Summary: For we all are vulnerable to fear, however it is important how we react or manage it when it grips our soul.

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Elder M. Edmunds

Co-Pastor of United Ordained Church

January 2002

As we continue our subject of “In the Grip of Fear,” my intent is not to exegete this entire Psalm, which has been written by David when he fled Saul and entered into Gath, the territory of the Philistines, and faced Achish.

However, my purpose today is to concentrate on these words, which spewed out of David’s mouth, “I am afraid.” For all of us have fears of some kind. Maybe you are afraid of losing your job, losing your finances, or losing a loved one that you have depended on for affection and acceptance. Or maybe you have fears about loneliness, fears about being accepted by others, fears about failure, fears about rejection, fears about your children, fears about your relationship or marriage, or fears of facing tomorrow. Whatever your fear maybe, you have uttered these words “I am afraid” at one time or another privately or publicly. For this feeling of fear has a powerful influence on how we think and act.

Many individuals, as stated the last time we dealt with this subject, either flee or fight, while others allow it to paralyse them and prevent them from moving forward to attain their goals and fulfil their purpose for living.

Touch your neighbour and ask, “How do you react when griped by fear?” For we all are vulnerable to fear, however it is important how we react or manage it when it grips our soul.

For if we react un-biblically and unbecoming allowing fear to conquer our soul, we will then isolate ourselves and withdraw ourselves emotionally, never enjoying the life God has given us through Christ Jesus. Discouragement and depression will set in, and death to our purpose, death to our promises, death to our dreams and visions, and finally death to our precious life will be the result.

But, if we properly manage this horrible, unreasoning, unjustified, and gut-wrenching feeling of fear, we than can meet our challenges and fulfil our purpose come hell or high water. We than can give birth to our dreams and visions and enjoy the life that God has provided and intended for us to have.

Touch somebody and say, “God wants you to live.”

Yes, God through Jesus Christ has given us life and He wants us to live free from the torment of fear. For He declared in Timothy 1:7, “I hath not given you the spirit of fear; but of power, love, and of sound mind.”

However, there is a force trying to prevent us from living that abundant life of joy, that abundant life of peace, that abundant life of freedom, that abundant life of courage, and that abundant life of prosperity, which has been made available, by tormenting us by the spirit of fear.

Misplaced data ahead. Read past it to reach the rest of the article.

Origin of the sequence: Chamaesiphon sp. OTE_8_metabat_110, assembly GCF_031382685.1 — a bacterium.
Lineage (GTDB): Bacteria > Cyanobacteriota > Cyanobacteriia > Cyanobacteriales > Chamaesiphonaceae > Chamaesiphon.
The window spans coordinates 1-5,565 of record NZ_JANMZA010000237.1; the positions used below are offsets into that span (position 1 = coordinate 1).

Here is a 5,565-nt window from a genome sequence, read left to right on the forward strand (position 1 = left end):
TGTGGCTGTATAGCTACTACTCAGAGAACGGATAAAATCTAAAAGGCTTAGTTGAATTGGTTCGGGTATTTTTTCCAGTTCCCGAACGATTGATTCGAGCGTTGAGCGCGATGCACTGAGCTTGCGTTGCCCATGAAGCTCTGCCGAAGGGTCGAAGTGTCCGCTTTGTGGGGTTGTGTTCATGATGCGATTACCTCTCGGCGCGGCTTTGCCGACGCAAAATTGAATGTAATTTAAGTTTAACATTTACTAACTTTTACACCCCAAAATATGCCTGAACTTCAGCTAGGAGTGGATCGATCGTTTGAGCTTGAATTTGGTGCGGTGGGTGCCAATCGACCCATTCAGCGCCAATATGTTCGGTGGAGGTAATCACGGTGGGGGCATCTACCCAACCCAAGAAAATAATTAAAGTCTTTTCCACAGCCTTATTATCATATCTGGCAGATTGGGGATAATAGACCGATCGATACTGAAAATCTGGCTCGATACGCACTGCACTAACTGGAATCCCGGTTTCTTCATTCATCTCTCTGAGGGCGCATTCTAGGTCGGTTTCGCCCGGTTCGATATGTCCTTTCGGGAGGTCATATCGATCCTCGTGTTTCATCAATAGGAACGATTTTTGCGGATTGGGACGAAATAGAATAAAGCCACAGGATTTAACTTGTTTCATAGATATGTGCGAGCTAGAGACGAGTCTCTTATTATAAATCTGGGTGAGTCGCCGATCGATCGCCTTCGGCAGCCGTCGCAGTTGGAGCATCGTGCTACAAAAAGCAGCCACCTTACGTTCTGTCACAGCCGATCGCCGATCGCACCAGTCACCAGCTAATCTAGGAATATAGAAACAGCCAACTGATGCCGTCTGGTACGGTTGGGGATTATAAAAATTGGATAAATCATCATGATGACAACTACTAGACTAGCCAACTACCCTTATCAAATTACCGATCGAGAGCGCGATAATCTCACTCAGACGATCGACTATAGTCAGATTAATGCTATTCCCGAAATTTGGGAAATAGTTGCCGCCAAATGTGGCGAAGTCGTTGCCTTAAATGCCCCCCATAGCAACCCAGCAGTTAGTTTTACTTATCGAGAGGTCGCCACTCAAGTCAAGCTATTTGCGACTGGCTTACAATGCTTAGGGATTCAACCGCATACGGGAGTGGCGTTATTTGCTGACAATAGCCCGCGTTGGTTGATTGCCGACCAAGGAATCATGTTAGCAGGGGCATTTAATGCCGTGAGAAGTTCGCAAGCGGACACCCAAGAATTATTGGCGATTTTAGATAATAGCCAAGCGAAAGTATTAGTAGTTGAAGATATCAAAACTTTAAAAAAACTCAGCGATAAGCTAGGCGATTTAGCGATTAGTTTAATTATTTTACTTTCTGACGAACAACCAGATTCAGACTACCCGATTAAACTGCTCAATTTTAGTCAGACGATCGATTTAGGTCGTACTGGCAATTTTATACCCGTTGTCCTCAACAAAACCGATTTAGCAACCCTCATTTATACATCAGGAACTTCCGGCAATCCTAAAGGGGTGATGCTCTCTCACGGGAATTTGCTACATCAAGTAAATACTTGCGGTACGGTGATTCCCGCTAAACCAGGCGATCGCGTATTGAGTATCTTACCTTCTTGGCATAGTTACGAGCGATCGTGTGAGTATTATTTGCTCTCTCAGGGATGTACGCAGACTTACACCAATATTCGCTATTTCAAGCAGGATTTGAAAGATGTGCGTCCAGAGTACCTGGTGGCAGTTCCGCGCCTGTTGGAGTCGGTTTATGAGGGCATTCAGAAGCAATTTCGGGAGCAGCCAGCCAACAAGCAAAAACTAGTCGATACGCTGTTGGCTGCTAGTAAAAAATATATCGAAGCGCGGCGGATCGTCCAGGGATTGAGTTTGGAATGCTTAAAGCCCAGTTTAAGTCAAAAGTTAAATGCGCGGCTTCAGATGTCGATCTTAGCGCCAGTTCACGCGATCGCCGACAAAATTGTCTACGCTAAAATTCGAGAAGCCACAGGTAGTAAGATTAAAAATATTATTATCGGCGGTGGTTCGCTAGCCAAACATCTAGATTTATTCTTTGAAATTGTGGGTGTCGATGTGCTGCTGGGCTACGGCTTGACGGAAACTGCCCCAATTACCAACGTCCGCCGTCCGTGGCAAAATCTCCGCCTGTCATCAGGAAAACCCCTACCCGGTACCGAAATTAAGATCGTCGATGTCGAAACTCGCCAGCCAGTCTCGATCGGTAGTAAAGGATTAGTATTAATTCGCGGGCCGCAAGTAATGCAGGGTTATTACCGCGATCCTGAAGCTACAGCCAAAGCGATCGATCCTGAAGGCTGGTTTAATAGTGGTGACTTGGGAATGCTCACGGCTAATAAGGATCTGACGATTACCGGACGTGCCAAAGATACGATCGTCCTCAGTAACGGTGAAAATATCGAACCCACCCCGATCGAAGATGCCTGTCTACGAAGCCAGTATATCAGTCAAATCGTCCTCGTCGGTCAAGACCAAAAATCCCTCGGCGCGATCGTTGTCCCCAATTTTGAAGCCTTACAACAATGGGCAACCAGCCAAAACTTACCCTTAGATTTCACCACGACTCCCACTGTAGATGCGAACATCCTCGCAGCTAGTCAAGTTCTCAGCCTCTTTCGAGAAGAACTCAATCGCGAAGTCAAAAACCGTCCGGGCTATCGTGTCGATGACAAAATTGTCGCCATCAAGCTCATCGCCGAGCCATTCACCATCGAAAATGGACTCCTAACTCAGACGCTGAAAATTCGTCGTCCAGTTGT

Yes, I called it a spirit. For fear is more than just a feeling that affects our soul and causes our body to tremble and shake uncontrollably when we our faced with the presence and power of a particular person or situation: it is a spirit.

Touch two people and tell them fear is a spirit.

I’m not talking about that normal, natural feeling of spilling a cup of coffee on your silk blouse or jacket designed by Mugler, Versace, or Armani. I’m not talking about that normal, natural feeling of tripping over a curb, an object, or groove within your pathway.

However, I’m talking about that feeling which causes a person to deny their faith in the midst of criticism.

I’m talking about that feeling which causes a person to lose sleep at night worrying if they are going to be accepted within their preferred or desired gathering. Or, lose sleep worrying if they have a job tomorrow.

I’m talking about that feeling which causes one to feel inadequate, threatened, or incapable of pursuing and achieving their predestined purpose and destiny.

I’m talking about fear. It is a spirit.

Its a tormenting spirit which influences and manipulates our nervus system, and causes us to feign ourselves mad when we are intimidated by a particular person or group of people, like our character David.

For David’s soul was gripped by this spirit, and he became panic-stricken when the servants of Achish begun to retell his life’s events on how he engaged Goliath, their former general of war, in a battle and triumphantly destroyed him with a rock and a sling shot.

This is found in 1 Samuel 22, 10 through the 15th verse for your personal reading. They reminded Achish, while David decapitated Goliath’s head, that the Israelites song and danced to the tone of, “Saul hath slain his thousands, and David his ten thousands.”

For I concur with God’s Word and declare to you my beloved brothers and sisters that, fear is a spirit. For what David was experiencing during this troubelsome and pressing time (like you and I do from time to time when we face certain situations or individuals that mean us harm), was not a normal, natural fear – such as the fear of spilling something or the fear of falling. He was experiencing a gripping, paralysing fear that tried to terrorize him, oppress him, discourage him, and distress him from being who he was really created to be. It was a spirit that opposed his purpose and his destiny.

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